Results: The high-frequency intervention group had a significantly shorter time to first rehabilitation (median [interquartile range], 19.0 h [13.1-38.4] vs. 24.7 h [16.1-49.4], P < 0.001) and time to first mobilization (23.3 h [8.7-47.2] vs. 22.8 h [5.7-62.3], P = 0.65) than the normal-frequency intervention group. Despite higher disease severity, the high-frequency intervention group exhibited favorable outcomes at discharge (modified Rankin scale, ≤2; adjusted odds ratio, 1.89; 95% confidence interval, 1.25-2.85; P = 0.002). No significant differences were observed between the two groups concerning the rate of immobility-related complications and total medical expenses during hospitalization.

Conclusions: High-frequency intervention was associated with improved outcomes and decreased medical expenses in patients with stroke. Our results may contribute to reducing medical expenses by increasing the efficiency of care delivery 12).


1)

Jadhav P, Karande M, Sarkar A, Sahu S, Sarmah D, Datta A, Chaudhary A, Kalia K, Sharma A, Wang X, Bhattacharya P. Glial Cells Response in Stroke. Cell Mol Neurobiol. 2022 Jan 23. doi: 10.1007/s10571-021-01183-3. Epub ahead of print. PMID: 35066715.
2)

Yaeger KA, Rossitto CP, Marayati NF, Lara-Reyna J, Ladner T, Hardigan T, Shoirah H, Mocco J, Fifi JT. Time from image acquisition to endovascular team notification: a new target for enhancing acute stroke workflow. J Neurointerv Surg. 2021 Apr 8:neurintsurg-2021-017297. doi: 10.1136/neurintsurg-2021-017297. Epub ahead of print. PMID: 33832969.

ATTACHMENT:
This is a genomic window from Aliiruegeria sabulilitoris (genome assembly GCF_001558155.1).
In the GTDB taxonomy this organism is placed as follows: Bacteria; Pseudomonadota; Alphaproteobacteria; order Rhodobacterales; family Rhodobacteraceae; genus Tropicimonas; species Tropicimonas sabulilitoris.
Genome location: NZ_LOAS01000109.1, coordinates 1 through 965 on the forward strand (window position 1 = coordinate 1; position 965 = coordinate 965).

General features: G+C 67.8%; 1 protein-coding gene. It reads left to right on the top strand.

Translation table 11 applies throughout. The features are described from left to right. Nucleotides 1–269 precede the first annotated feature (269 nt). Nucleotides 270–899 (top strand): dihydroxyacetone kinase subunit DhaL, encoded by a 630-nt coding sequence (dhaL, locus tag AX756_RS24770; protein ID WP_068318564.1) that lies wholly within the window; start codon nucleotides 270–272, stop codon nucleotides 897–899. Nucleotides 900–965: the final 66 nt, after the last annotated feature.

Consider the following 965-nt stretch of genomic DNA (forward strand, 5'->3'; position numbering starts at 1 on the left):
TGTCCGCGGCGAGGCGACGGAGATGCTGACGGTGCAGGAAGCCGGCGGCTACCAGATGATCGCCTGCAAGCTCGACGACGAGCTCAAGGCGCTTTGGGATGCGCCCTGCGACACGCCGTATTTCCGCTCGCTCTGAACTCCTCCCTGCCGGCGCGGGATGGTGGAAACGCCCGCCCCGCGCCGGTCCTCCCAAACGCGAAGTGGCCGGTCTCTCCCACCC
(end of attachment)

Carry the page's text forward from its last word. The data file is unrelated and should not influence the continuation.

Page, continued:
3)

Gao J, Kang M, Han Y, Zhang T, Jin H, Kang C. Ginkgolides B alleviates hypoxia-induced PC-12 cell injury by up-regulation of PLK1. Biomed Pharmacother. 2019 Apr 25;115:108885. doi: 10.1016/j.biopha.2019.108885. [Epub ahead of print] PubMed PMID: 31029888.
4)

Levy EI, Munich SA, Rosenwasser RH, Kan P, Thompson BG. Introduction: Endovascular Neurosurgery. Neurosurg Focus. 2019 Jan 1;46(Suppl_1):V1. doi: 10.3171/2019.1.FocusVid.Intro. PubMed PMID: 30611172.
5)

Wilson D, Werring DJ. Antithrombotic therapy in patients with cerebral microbleeds. Curr Opin Neurol. 2016 Nov 24. [Epub ahead of print] PubMed PMID: 27898582.
6)

Chen F, Qi Z, Luo Y, Hinchliffe T, Ding G, Xia Y, Ji X. Non-pharmaceutical therapies for stroke: Mechanisms and clinical implications. Prog Neurobiol. 2014 Jan 6. pii: S0301-0082(13)00147-0. doi: 10.1016/j.pneurobio.2013.12.007. [Epub ahead of print] PubMed PMID: 24407111.